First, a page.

Airport may lose $1.4M in funding
Grant requests revised in wake of federal probe
Re-applying for grants for a new administration building at Grand Junction Regional Airport is likely to cost the Airport Authority up to $1.4 million.
The Airport Authority, with sponsorship from Mesa County commissioners and the city of Grand Junction, applied for a $3.7 million Federal Aviation Administration grant in September in hopes of getting money for a $6.2 million building construction project at the airport. The grant application listed the proposed building as a terminal.
Following an FBI raid at the airport in November, airport officials decided the building should actually be classified as an administration and aircraft rescue and firefighting building. Airport Authority board members voted Jan. 14 to rescind the original grant and re-apply for funding with the new building label.
Re-classifying the building means the FAA is likely to grant closer to $2.8 million to $3 million this time, according to Airport Authority Chairman Steve Wood. The amount of a state grant for the project similarly has been downgraded from $1.8 million to $1.18 million, Wood told Mesa County commissioners on Monday.
“The difference will be borne by the airport unless we are able to establish a usage for a portion of building that would increase its eligibility” for grant funding, Wood said.
The Airport Authority may try to find a way to decrease the construction project price, but Wood said so far the board has not had enough time to devote to that pursuit. He added changing the design may add more expense to the project.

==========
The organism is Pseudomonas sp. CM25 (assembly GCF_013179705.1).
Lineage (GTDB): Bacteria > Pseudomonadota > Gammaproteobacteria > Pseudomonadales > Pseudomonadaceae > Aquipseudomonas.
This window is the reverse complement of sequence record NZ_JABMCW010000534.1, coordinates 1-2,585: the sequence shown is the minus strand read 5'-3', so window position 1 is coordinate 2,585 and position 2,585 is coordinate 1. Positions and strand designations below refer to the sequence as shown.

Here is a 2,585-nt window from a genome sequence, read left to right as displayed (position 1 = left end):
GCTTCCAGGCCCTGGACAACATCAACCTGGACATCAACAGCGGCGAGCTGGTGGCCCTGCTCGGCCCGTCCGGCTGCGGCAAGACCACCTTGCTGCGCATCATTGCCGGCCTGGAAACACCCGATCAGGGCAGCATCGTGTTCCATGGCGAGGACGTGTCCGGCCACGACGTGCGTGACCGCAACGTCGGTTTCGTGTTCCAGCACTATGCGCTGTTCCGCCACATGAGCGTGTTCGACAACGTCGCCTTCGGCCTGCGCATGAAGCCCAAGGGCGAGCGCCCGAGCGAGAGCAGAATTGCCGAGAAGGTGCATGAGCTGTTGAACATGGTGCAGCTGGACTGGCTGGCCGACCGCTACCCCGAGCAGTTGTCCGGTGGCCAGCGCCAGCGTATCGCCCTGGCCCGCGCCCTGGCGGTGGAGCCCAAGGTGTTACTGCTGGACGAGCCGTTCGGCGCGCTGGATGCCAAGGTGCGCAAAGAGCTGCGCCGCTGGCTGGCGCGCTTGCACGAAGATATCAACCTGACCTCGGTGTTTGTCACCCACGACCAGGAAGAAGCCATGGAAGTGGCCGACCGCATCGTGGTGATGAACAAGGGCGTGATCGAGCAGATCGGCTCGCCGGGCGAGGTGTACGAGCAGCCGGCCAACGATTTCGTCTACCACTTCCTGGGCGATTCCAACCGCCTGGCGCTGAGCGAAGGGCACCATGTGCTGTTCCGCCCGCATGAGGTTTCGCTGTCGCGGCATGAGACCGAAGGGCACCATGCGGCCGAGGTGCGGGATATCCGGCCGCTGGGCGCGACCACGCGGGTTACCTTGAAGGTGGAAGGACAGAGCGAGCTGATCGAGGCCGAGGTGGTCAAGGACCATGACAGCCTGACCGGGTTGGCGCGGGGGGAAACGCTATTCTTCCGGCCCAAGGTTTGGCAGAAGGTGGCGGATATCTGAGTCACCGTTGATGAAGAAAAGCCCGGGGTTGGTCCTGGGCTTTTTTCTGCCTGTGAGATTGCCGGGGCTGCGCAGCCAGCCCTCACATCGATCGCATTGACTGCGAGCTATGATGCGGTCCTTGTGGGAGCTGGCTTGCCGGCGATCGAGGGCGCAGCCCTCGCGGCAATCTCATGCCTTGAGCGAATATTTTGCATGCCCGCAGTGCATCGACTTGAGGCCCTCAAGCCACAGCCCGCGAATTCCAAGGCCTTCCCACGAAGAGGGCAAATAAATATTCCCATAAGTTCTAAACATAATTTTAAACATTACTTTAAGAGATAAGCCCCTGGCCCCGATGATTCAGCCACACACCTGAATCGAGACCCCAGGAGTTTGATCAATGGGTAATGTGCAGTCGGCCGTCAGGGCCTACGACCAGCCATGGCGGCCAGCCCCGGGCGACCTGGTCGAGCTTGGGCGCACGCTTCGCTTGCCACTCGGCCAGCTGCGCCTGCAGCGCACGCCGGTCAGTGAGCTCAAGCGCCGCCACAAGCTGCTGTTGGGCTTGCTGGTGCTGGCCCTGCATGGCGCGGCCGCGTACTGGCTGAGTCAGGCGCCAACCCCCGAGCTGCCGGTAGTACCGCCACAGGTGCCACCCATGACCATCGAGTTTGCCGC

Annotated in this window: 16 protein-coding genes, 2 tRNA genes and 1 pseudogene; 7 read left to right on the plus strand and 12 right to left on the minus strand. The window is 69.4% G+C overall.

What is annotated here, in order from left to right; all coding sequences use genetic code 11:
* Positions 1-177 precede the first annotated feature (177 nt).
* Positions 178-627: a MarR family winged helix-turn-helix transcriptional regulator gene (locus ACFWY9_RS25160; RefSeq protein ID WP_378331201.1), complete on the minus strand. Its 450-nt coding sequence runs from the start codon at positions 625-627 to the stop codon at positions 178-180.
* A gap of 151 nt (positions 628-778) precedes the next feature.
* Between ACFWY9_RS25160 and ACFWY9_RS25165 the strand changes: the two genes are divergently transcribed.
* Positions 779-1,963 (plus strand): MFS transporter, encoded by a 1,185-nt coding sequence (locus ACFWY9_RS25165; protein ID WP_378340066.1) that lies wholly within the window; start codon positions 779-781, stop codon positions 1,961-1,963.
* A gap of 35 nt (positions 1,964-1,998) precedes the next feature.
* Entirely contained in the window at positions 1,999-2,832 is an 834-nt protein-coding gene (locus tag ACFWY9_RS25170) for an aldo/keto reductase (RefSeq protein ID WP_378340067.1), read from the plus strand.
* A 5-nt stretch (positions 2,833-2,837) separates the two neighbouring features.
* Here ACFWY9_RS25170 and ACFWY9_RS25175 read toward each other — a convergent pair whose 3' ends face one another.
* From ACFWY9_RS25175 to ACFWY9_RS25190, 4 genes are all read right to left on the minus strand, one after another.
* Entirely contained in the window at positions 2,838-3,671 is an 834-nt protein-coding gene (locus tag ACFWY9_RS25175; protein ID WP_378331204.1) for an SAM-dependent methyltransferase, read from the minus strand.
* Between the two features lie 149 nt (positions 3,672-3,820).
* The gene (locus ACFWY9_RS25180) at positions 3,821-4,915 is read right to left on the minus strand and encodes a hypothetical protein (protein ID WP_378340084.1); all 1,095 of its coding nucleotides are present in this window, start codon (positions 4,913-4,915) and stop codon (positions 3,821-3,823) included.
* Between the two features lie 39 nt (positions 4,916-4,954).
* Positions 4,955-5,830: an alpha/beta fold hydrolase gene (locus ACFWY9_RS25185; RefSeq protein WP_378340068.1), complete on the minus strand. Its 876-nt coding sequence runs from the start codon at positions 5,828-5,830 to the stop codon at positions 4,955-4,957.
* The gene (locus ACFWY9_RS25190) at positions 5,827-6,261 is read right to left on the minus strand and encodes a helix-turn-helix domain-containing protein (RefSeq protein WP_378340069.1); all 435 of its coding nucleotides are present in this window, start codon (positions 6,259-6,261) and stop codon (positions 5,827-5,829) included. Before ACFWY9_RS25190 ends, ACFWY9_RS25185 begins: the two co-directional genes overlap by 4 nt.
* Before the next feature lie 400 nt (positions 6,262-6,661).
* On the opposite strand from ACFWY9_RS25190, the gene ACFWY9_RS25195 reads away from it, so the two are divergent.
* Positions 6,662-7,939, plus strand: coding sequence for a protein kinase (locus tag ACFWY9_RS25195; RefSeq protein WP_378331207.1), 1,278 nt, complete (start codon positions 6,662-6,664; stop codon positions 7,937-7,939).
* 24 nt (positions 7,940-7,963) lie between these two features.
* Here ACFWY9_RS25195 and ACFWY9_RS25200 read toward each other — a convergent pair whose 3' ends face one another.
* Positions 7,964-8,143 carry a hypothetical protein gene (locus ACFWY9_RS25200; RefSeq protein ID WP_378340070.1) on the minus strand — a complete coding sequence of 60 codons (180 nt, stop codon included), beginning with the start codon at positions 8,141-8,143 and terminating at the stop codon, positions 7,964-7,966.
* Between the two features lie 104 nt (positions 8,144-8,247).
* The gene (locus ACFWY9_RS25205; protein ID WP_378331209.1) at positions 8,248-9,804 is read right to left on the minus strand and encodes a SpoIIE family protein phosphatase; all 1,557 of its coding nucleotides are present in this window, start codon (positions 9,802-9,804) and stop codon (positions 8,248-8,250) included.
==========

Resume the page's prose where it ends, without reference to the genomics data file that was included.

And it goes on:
County commissioners added their support Monday to the Airport Authority’s effort to back out of the federal grant by voting unanimously to send a letter of support for rescission to the FAA. The Airport Authority authored its own letter and Grand Junction City Council members are expected to do the same.
The FAA will consider the new grant after the original one is rescinded.
Commissioner Steve Acquafresca told Wood he appreciated the Airport Authority board’s willingness to include the county in the rescission process. Commissioner John Justman said he attended the board’s Jan. 14 meeting and agreed with the authority’s decision.
“You got the wrong grant for the wrong project, I think,” Justman said. “You really don’t have a lot of options. ... None of them are great options but under the circumstances this is it.”
Wood said the board decided to rescind rather than attempt to amend the grant based on advice from the state and the FAA. Starting fresh with the proper information on grant documents will help the airport avoid problems procuring government grants in the future and downplay any perception of impropriety, he said.
“There is a collective and strongly held opinion with the board we want to be absolutely certain we do not proceed with anything that is tainted in any way,” Wood said.